Woman sues, claims she was too fat for Coach
High-end handbag retailer Coach fired a manager for being too fat and pushed her to undergo surgery and take weight-loss hormones, according to a federal lawsuit.
Royal Oak resident Elizabeth DeLorean sued the retailer Tuesday in a rare civil rights case alleging weight discrimination at Coach’s Sterling Heights location. Michigan is unique in protecting against weight and height discrimination, her lawyer Sarah Prescott said.
“This wasn’t an isolated, ‘Mean Girl’ kind of comment,” Prescott told The News on Tuesday. “This was systematic, constant and a company-sponsored idea that there is a fit with our brand and culture and you’re just not it.”
DeLorean, 35, who also worked at the Coach store at the Somerset Collection in Troy, is suing for weight discrimination and intentional infliction of emotional distress. She is suing for more than $75,000.
“While we do not comment on pending litigation, the allegations in the lawsuit are wholly without merit, and we strongly believe Coach will prevail in this matter,” company spokeswoman Andrea Shaw Resnick wrote in an email.
The Coach store at Lakeside Mall in Sterling Heights has since closed.
DeLorean, who her lawyer said is not related to the late auto executive John DeLorean, started working for Coach as an assistant manager in 2002.
Five years later, she was promoted to manager of Coach’s store in Sterling Heights.
At the time, DeLorean’s physique “was healthy and petite,” Prescott wrote.
In 2010, DeLorean started to gain weight. By 2013, she had gained more than 100 pounds.
“It’s not like there was an illness,” Prescott said in an interview. “She was going through some difficult times in her life that were personal concerns.”
As DeLorean started to gain weight, Coach officials took notice and expressed dissatisfaction, according to the lawsuit.
A supervisor routinely encouraged DeLorean to take synthetic weight-loss hormones and join Weight Watchers, according to the filing.
The supervisor also encouraged her to watch weight-loss television shows such as “The Biggest Loser,” Prescott alleged.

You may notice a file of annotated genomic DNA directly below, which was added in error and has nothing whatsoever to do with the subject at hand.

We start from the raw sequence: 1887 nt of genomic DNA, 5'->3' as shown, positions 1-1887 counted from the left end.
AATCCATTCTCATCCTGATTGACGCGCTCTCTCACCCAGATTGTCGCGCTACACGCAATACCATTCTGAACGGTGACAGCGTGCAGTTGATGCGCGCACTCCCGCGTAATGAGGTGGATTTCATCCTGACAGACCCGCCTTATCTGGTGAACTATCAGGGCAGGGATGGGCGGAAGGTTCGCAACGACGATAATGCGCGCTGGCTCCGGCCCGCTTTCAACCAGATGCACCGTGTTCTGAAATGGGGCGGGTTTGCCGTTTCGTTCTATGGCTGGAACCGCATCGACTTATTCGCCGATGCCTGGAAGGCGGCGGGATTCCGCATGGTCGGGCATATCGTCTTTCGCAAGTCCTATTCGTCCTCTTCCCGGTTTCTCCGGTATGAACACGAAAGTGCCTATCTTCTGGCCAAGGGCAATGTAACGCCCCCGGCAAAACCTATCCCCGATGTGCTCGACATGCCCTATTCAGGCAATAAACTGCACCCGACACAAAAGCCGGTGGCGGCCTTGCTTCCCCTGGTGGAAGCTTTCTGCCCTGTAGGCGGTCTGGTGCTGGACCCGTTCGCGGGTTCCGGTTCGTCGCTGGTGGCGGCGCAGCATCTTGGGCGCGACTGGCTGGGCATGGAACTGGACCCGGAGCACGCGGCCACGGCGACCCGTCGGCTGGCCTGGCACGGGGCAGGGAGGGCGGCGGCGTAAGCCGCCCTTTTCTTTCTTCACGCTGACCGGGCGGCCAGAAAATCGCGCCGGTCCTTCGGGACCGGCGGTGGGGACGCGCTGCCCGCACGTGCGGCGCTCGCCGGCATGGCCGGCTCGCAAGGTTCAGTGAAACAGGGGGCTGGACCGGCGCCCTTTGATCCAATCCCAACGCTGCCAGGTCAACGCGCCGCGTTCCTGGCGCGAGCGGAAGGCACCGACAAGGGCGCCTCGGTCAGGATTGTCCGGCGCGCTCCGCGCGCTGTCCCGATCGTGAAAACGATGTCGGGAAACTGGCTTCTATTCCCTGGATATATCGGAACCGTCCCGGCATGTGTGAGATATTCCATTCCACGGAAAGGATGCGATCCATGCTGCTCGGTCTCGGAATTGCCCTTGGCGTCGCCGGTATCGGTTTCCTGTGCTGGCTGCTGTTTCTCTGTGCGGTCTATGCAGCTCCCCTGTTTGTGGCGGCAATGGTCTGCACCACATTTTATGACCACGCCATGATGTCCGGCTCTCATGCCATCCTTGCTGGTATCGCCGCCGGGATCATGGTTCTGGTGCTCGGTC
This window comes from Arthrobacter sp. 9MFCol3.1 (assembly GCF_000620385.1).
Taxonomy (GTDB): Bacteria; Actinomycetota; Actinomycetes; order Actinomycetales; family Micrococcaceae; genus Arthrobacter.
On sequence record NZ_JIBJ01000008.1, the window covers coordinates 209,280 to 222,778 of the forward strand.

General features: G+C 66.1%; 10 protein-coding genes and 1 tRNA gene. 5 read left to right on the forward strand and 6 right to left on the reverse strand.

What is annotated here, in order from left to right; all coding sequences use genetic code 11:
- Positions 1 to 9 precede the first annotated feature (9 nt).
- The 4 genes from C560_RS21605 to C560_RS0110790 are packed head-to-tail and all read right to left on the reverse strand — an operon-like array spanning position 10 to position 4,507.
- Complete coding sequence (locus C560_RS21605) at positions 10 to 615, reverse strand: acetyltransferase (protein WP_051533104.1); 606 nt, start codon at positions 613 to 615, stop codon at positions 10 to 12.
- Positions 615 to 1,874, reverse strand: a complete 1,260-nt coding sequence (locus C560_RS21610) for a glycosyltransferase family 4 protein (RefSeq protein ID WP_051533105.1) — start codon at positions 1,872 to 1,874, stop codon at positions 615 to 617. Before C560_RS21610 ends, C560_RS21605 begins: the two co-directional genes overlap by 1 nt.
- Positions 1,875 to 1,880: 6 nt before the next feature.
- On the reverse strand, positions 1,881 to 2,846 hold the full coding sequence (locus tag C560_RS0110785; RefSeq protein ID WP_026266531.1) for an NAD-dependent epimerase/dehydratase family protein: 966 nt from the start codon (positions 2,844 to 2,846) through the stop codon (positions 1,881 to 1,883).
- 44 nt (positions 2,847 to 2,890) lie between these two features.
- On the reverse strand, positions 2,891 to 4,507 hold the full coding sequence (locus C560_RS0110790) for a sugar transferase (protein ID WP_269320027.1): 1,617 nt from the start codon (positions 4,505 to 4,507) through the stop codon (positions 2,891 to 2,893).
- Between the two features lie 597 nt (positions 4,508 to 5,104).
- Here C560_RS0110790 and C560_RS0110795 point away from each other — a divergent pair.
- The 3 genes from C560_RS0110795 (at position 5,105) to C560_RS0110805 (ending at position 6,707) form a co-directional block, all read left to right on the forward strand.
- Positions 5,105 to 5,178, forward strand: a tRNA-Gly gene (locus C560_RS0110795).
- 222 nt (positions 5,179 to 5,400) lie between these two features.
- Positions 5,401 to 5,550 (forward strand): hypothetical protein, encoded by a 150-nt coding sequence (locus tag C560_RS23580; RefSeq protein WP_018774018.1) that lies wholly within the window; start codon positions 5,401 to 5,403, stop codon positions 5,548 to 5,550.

Her weight gain came up during DeLorean’s performance review in July 2012, according to the lawsuit.
“What happened to the Elizabeth that would bring in Lean Cuisine for lunch every day?” the supervisor allegedly asked.
A month later, Coach instituted a new dress code.
“This dress code included specific style numbers of clothing that had been approved for purchase from local retailers, but did not include any approved options that were available in plaintiff’s size,” Prescott wrote.
In August 2012, DeLorean asked for time off to attend a weight-loss seminar.
“Why don’t you just go ahead and have surgery?” a manager allegedly said, according to the lawsuit.
That fall, Coach held an annual store manager conference. Nutritionists attended, lecturing managers about proper diet and exercise and a “celebrity stylist” talked about the appropriate fit of dress clothes, according to the filing.
In November 2012, DeLorean became pregnant. Eight months later, she was dismissed from the company, her lawyer said.
“A person who went from being a well-paid manager at a high-fashion brand to being terminated, that can be really devastating to a person’s self-image,” Prescott said.
DeLorean asked if she was being dismissed because of her weight, according to the lawsuit.
The area manager said DeLorean’s weight was not the official reason, but was a factor, Prescott alleged.
“The official reason given, related to supposed poor performance, was a pretext,” Prescott wrote. “In point of fact, (DeLorean) was discriminated against and terminated because of her weight.”
In August, more than two years after being dismissed from Coach, DeLorean landed a job at another handbag retailer.
“She had a hard struggle of unemployment and was trying to find a job and had a difficult time trying to replace her income,” Prescott said.